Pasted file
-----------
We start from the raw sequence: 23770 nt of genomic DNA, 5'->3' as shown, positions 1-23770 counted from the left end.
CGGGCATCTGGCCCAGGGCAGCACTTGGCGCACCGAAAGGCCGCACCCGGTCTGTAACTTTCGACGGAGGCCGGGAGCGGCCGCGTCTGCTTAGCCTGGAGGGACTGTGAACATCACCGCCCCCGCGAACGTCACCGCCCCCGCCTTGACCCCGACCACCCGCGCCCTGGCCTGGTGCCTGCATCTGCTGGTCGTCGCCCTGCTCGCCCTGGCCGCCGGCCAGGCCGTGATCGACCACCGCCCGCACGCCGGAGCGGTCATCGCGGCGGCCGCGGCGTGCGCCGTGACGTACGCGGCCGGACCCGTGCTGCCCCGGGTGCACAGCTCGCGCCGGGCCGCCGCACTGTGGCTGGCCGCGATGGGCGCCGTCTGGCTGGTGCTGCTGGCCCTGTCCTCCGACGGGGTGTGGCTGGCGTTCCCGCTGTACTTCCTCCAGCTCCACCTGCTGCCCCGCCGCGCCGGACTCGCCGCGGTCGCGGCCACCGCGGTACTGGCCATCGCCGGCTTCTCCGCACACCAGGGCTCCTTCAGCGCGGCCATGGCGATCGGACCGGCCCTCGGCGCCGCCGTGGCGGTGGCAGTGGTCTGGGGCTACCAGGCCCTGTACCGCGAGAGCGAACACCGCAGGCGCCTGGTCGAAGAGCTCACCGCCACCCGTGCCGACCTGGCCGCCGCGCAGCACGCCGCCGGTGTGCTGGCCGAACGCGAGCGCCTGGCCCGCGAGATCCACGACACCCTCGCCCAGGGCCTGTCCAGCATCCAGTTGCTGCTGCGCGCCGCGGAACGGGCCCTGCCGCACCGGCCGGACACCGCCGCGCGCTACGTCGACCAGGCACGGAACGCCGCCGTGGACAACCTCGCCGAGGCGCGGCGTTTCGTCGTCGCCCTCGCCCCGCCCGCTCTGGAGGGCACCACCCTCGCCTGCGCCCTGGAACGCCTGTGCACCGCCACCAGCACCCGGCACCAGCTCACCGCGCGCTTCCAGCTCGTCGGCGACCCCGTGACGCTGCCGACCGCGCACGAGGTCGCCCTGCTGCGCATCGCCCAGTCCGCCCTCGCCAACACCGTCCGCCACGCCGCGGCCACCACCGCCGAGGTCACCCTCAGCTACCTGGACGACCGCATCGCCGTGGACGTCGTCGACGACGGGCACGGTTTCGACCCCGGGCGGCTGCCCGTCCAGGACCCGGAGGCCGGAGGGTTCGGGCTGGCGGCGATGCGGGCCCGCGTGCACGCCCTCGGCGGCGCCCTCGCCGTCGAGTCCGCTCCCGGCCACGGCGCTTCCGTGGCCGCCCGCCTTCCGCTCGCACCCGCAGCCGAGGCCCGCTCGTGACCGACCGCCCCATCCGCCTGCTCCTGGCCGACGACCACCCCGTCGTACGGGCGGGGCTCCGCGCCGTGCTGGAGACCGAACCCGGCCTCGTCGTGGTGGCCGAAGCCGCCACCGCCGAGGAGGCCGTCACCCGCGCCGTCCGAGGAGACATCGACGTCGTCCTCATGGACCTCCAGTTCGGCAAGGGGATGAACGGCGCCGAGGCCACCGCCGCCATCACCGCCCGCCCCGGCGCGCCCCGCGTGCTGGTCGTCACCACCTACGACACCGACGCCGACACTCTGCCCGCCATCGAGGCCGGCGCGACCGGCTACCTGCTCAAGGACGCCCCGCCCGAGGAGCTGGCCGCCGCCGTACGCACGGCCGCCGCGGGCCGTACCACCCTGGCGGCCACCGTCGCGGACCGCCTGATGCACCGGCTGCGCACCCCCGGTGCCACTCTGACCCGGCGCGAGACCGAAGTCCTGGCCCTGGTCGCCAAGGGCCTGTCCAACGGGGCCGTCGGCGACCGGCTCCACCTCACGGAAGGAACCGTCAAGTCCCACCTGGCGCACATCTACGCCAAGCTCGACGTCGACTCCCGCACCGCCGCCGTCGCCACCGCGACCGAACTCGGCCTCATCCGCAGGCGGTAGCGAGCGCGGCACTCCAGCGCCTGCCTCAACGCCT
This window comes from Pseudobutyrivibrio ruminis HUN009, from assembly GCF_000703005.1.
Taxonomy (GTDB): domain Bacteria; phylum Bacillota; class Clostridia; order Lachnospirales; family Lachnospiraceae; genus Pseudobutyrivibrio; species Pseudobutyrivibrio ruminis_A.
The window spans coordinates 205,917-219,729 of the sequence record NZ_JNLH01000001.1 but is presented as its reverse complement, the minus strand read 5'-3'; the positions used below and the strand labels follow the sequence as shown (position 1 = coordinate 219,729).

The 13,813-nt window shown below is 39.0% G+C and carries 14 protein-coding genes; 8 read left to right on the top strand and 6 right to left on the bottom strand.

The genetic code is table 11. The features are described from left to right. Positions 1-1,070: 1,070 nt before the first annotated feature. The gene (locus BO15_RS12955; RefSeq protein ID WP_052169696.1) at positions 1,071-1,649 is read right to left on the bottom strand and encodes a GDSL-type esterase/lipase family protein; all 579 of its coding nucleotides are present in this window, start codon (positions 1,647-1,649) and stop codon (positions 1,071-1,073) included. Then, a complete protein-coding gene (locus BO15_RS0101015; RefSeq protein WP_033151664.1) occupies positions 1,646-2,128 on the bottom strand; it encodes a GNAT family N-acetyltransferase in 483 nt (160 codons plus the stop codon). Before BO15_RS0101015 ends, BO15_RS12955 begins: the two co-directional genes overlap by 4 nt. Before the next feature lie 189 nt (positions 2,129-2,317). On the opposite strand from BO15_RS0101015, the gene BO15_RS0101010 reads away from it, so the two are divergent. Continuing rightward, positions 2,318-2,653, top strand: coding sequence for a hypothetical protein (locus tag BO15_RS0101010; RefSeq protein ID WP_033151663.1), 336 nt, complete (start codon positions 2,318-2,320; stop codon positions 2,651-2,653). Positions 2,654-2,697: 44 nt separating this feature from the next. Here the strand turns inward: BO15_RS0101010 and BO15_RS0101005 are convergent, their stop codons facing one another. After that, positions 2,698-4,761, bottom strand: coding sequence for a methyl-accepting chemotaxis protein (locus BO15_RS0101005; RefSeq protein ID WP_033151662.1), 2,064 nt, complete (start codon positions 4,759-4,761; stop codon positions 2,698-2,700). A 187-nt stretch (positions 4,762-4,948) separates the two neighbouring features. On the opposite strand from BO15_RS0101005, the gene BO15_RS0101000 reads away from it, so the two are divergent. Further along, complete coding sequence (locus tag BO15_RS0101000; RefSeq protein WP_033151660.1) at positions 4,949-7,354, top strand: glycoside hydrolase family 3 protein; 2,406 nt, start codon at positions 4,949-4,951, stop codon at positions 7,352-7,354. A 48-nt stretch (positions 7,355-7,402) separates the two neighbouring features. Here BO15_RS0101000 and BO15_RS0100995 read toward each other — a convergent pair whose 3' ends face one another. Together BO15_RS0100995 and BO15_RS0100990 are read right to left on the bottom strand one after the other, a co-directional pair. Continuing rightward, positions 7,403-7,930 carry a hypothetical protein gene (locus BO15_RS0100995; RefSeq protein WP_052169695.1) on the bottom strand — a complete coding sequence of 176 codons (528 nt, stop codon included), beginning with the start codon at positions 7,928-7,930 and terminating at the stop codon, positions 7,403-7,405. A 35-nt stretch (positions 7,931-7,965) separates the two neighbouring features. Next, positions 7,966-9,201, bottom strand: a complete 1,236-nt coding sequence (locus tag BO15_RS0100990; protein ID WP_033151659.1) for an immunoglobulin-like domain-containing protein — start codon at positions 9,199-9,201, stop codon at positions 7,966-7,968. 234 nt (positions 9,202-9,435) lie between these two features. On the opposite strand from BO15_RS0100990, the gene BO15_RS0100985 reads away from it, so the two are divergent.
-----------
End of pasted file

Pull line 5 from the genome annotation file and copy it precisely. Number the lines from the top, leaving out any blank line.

The window spans coordinates 205,917-219,729 of the sequence record NZ_JNLH01000001.1 but is presented as its reverse complement, the minus strand read 5'-3'; the positions used below and the strand labels follow the sequence as shown (position 1 = coordinate 219,729).